How To Make Sure All Your Employees Are All Driving In The Same Direction

Written by Chloe Harwood

When it comes to running a business, you are only as strong as your weakest employee. Having a team of highly trained, in sync, and supportive employees is every business owner’s dream. However, something like this doesn’t appear of its own accord. You will already have a thorough interview process which filters your applicants down to the best possible fit for your company, and current team of employees. Now you need to introduce this candidate to your way of operating. Doing so allows for unity and direction in your methodology. Below are some key aspects to consider to ensure that your team is working in the best way to facilitate growth and your company’s goals.

Mission Statement and Purpose

You may already have something like this written out on your website; you may not have any idea what these two things are. In short, your Mission Statement is what you do, and your Purpose is why you do it. These can change on a yearly basis to reflect the growth and changing parameters of our business. These can be as long or as short as you like. However, it is advisable to avoid an essay. For instance, KickStarter’s Mission Statement is simply “To help bring creative projects to life.” A couple of sentences that fully encapsulate what your business does is all you need. Your Purpose should build off of that and encapsulate why it is important to your company to operate in this way. Once you have decided on these things, write them down. Display them. Make sure your staff know them. These simple sentences can help unify your company and let everyone involved know exactly how to work and what your business is driving for. Companies like Eurotech can provide a number of ways to display your Statement and Purpose for employees and customers alike to see. You could even display it in your company colors. Once you have put down in writing what it is you do, and why, it removes any ambiguity. This allows everyone to function as a team.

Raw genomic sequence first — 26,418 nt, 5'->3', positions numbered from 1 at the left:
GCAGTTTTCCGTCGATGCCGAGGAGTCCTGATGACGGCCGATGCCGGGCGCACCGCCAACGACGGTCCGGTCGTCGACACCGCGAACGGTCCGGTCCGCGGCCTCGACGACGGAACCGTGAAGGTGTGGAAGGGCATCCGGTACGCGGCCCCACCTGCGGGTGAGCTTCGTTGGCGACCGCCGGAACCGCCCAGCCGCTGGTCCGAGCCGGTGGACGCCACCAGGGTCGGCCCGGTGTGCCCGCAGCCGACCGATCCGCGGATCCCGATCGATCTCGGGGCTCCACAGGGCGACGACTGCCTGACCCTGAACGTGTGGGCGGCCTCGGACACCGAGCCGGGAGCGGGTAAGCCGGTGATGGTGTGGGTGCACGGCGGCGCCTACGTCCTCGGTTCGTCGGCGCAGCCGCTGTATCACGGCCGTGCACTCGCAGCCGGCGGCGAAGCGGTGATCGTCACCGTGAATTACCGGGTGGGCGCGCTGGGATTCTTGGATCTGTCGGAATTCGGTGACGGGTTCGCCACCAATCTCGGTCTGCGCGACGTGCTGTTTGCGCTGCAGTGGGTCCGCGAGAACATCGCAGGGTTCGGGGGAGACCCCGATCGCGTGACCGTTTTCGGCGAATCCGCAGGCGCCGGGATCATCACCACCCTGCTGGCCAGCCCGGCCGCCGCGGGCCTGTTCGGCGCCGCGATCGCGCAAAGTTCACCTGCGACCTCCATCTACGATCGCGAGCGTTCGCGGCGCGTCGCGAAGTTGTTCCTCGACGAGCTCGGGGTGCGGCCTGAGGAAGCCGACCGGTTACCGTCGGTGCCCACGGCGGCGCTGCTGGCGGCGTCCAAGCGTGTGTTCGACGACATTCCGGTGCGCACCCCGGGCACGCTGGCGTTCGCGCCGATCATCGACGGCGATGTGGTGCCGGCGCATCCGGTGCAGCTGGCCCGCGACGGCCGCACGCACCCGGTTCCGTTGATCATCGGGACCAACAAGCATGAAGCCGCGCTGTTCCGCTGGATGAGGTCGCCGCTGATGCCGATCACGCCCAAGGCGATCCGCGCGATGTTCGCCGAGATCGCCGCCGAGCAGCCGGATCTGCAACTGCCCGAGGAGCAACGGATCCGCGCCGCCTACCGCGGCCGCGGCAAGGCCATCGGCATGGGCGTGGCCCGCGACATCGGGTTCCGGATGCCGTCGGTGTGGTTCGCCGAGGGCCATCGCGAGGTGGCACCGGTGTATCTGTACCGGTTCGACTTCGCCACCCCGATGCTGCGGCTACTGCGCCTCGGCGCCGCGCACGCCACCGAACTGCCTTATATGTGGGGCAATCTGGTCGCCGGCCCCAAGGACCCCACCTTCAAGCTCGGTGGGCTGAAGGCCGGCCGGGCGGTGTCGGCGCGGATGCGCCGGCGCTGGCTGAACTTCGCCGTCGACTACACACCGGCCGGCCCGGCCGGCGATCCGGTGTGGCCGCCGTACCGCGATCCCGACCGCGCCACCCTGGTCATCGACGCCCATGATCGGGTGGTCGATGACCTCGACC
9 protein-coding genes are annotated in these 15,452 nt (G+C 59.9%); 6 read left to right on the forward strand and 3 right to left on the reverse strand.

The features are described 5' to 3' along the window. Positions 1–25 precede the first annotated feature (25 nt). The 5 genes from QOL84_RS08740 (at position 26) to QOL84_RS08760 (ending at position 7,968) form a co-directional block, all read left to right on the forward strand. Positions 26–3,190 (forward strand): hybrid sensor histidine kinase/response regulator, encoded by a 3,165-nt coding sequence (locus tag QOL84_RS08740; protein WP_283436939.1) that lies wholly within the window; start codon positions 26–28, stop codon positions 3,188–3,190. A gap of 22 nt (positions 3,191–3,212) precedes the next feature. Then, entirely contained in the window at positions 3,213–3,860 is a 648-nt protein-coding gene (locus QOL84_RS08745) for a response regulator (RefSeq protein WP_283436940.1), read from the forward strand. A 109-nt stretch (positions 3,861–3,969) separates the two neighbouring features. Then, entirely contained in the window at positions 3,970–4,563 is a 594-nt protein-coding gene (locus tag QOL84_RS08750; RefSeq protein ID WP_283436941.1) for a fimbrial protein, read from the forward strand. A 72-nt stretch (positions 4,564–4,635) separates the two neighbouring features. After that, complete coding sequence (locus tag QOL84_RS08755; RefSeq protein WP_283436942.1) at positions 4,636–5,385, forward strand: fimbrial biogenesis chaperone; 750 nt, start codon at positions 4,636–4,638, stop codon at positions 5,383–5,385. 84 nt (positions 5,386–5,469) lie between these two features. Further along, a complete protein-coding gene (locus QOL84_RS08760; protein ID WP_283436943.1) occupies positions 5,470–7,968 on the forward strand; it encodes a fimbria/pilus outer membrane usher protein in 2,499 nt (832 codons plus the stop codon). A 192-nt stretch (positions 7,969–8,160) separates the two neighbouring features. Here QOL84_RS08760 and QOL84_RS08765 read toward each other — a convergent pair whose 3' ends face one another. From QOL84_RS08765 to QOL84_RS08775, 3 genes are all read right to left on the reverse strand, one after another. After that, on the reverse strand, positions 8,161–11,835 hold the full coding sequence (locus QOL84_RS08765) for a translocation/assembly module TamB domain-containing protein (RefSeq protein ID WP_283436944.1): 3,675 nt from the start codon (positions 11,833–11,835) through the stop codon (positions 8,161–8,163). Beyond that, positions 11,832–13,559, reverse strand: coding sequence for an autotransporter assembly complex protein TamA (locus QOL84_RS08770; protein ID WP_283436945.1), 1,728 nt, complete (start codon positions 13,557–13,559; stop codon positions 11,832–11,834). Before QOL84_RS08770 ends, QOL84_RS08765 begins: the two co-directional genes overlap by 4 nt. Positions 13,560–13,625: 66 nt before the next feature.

Work Culture

Deciding what kind of culture you want in your company is key to keeping everyone on the same page, it is also the selling point for your business when you are hiring. Your culture is the hours you work, the flexibility you show to employees’ welfare and home-life, the atmosphere when everyone is working. Are your staff enjoying their work, or are they just arriving and getting the job done? Is it supportive, does it allow for personal and professional growth? To a certain extent, the culture can be affected by the individuals you hire, but a large part of your company’s culture is directly controlled by how the management operates and any legislation you have in place. Something as simple as formal or casual uniform, or no uniform at all, can change a company culture dramatically. Consider what is best for you, your business, and your employees.

Team Building Activities and Socials

These are a great way to build unity and comradeship within a company. The exercises can be tailored to show the importance of working together, delegation, and utilizing the best skills and tools for the job. The socials are a chance to unwind, reward hard work, and get to know each other better. When you spend forty or more hours a week at work, it’s important that you get along with your colleagues and know how they operate.

Provide Support

This links in somewhat with the work culture section, but deserves its own space due to the importance of providing adequate support. Unity within a team is based upon a number of different factors, but one of the main ones is trust. You trust your staff to do their jobs well and to keep you informed of any feedback from them or the customers to optimize your business. Your employees trust you to have their best interests at heart and to value their emotional and physical well-being. Having an open-door policy, and guaranteeing confidentiality, can go a long way to building that trust between the management and the employees. It is also crucial to recognize when help may be needed outside of the workplace. Offering an Employee Assistance Program and advertising it publically can help make employees feel valued and supported. Having a notice board, or posters that also provide information about stress, anxiety, and depression can help your staff notice and seek help for these conditions before they become debilitating.

Hopefully, these ideas have helped to provide a framework for you to implement in your company, to facilitate growth and an optimized workforce. Mutual respect, trust, accountability, and a common purpose, can all help unite your staff, allowing your business to drive forwards into the future.

About the author

Chloe Harwood